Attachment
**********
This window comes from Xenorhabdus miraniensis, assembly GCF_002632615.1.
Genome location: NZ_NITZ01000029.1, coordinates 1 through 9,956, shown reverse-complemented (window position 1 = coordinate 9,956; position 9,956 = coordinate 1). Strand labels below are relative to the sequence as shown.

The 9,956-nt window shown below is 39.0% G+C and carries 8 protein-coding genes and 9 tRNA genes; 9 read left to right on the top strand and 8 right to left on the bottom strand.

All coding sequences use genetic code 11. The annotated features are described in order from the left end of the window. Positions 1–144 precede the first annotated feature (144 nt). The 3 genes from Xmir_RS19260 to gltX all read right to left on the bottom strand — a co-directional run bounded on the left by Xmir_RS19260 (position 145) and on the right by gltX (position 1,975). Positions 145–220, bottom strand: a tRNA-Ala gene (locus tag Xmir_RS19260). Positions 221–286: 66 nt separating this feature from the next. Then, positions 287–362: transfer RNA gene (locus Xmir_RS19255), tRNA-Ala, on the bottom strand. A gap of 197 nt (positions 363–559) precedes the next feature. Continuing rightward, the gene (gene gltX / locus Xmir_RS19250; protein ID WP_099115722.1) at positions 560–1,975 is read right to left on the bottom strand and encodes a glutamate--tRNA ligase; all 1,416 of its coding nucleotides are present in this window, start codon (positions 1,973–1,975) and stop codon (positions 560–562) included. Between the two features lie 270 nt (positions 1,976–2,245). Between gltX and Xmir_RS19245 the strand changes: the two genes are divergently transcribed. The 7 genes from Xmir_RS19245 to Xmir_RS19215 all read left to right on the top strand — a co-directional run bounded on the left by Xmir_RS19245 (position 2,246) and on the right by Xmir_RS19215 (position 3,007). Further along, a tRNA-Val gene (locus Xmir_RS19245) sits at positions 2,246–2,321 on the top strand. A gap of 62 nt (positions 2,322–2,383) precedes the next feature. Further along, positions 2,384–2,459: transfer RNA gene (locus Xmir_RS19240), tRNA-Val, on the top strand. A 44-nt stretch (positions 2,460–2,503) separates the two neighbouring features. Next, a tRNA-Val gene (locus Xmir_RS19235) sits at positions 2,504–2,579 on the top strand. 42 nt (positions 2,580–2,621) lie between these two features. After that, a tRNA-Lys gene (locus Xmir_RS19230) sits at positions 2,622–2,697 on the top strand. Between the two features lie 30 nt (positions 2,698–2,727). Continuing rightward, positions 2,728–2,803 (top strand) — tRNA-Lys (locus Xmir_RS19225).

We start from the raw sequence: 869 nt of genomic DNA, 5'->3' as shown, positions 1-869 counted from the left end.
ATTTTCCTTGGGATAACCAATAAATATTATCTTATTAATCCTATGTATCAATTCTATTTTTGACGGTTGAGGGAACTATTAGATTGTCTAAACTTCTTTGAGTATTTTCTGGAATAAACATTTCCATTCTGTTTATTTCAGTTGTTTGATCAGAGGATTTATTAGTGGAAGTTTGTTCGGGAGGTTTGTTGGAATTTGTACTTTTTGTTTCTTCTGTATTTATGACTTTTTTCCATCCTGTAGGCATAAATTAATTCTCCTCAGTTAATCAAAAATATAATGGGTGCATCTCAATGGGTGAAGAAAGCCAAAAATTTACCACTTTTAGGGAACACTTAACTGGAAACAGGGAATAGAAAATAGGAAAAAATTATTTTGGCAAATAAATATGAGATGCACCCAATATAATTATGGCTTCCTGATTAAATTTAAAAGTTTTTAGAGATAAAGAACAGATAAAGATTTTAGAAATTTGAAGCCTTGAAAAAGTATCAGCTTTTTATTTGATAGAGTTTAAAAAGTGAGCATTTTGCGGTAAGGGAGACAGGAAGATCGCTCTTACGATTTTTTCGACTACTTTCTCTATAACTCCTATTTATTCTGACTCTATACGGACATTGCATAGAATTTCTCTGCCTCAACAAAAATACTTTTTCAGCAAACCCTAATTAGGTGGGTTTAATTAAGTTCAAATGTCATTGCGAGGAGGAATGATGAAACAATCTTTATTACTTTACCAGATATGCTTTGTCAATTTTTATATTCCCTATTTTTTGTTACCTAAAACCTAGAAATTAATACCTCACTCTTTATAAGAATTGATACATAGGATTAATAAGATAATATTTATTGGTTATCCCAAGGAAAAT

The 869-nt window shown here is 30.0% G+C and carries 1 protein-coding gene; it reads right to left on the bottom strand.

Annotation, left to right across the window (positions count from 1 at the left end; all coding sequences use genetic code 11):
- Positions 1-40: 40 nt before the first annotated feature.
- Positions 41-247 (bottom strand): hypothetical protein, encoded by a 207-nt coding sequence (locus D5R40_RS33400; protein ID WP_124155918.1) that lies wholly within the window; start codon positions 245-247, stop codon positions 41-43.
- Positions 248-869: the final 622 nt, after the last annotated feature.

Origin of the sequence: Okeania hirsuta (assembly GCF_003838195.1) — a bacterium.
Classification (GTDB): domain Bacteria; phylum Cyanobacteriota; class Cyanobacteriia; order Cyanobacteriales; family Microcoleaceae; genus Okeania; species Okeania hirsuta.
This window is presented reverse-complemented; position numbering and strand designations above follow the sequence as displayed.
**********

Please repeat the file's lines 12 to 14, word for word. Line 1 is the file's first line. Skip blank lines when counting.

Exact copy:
Origin of the sequence: Okeania hirsuta (assembly GCF_003838195.1) — a bacterium.
Classification (GTDB): domain Bacteria; phylum Cyanobacteriota; class Cyanobacteriia; order Cyanobacteriales; family Microcoleaceae; genus Okeania; species Okeania hirsuta.
This window is presented reverse-complemented; position numbering and strand designations above follow the sequence as displayed.